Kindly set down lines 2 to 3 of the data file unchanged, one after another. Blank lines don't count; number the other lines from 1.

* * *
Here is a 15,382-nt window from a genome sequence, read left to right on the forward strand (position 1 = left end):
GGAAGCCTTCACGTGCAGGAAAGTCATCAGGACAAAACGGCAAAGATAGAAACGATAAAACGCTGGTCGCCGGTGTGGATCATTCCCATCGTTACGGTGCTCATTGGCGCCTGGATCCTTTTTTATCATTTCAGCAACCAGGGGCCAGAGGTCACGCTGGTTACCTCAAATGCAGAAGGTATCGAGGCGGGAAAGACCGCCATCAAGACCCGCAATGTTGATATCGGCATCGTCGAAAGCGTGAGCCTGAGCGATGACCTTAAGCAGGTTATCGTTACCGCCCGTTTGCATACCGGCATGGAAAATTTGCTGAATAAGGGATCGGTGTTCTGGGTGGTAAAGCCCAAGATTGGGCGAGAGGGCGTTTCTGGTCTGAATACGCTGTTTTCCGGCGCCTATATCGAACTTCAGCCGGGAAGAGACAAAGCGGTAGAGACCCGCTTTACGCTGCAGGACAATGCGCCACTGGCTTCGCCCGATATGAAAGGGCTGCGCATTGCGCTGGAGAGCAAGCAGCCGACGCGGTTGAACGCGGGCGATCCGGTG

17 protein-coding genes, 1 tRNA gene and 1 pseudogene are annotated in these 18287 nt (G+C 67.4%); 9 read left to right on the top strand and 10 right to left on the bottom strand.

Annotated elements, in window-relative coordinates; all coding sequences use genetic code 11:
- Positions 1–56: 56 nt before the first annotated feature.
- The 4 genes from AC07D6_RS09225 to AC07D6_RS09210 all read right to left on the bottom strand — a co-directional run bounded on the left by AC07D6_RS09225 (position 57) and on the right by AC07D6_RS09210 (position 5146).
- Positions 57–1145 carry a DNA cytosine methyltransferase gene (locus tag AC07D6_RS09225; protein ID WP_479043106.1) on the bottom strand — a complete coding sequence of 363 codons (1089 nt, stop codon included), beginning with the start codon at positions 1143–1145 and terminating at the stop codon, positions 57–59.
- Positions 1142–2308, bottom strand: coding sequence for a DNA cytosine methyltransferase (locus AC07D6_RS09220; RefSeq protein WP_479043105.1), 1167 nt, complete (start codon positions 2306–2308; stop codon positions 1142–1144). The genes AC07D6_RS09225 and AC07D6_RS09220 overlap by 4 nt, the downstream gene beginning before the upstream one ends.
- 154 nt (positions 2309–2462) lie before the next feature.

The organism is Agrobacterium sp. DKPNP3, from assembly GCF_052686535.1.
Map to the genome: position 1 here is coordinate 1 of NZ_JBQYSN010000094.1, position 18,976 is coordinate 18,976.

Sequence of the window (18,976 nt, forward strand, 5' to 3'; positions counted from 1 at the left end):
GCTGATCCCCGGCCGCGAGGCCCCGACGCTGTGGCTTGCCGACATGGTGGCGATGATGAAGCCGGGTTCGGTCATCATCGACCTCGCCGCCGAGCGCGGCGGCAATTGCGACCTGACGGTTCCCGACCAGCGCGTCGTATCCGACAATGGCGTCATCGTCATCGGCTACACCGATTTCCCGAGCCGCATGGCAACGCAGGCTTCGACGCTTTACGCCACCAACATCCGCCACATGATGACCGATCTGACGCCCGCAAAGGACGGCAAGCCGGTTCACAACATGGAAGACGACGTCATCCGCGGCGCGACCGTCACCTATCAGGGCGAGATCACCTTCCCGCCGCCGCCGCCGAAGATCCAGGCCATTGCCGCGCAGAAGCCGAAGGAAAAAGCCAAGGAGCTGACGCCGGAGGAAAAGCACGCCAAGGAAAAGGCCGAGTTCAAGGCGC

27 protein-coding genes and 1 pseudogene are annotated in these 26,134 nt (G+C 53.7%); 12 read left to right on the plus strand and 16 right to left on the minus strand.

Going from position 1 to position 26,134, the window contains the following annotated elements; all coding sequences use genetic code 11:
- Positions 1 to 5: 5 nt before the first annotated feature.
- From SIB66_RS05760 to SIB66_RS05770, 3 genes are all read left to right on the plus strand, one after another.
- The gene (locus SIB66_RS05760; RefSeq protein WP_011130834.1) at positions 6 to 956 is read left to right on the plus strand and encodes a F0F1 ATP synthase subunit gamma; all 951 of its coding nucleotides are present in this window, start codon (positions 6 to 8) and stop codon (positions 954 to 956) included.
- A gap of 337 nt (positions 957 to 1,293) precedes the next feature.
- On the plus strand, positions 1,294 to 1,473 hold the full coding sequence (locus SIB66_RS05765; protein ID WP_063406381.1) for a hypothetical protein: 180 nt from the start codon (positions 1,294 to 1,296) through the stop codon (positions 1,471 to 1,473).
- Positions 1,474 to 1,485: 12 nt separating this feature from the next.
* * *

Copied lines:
GGAAGCCTTCACGTGCAGGAAAGTCATCAGGACAAAACGGCAAAGATAGAAACGATAAAACGCTGGTCGCCGGTGTGGATCATTCCCATCGTTACGGTGCTCATTGGCGCCTGGATCCTTTTTTATCATTTCAGCAACCAGGGGCCAGAGGTCACGCTGGTTACCTCAAATGCAGAAGGTATCGAGGCGGGAAAGACCGCCATCAAGACCCGCAATGTTGATATCGGCATCGTCGAAAGCGTGAGCCTGAGCGATGACCTTAAGCAGGTTATCGTTACCGCCCGTTTGCATACCGGCATGGAAAATTTGCTGAATAAGGGATCGGTGTTCTGGGTGGTAAAGCCCAAGATTGGGCGAGAGGGCGTTTCTGGTCTGAATACGCTGTTTTCCGGCGCCTATATCGAACTTCAGCCGGGAAGAGACAAAGCGGTAGAGACCCGCTTTACGCTGCAGGACAATGCGCCACTGGCTTCGCCCGATATGAAAGGGCTGCGCATTGCGCTGGAGAGCAAGCAGCCGACGCGGTTGAACGCGGGCGATCCGGTG

17 protein-coding genes, 1 tRNA gene and 1 pseudogene are annotated in these 18287 nt (G+C 67.4%); 9 read left to right on the top strand and 10 right to left on the bottom strand.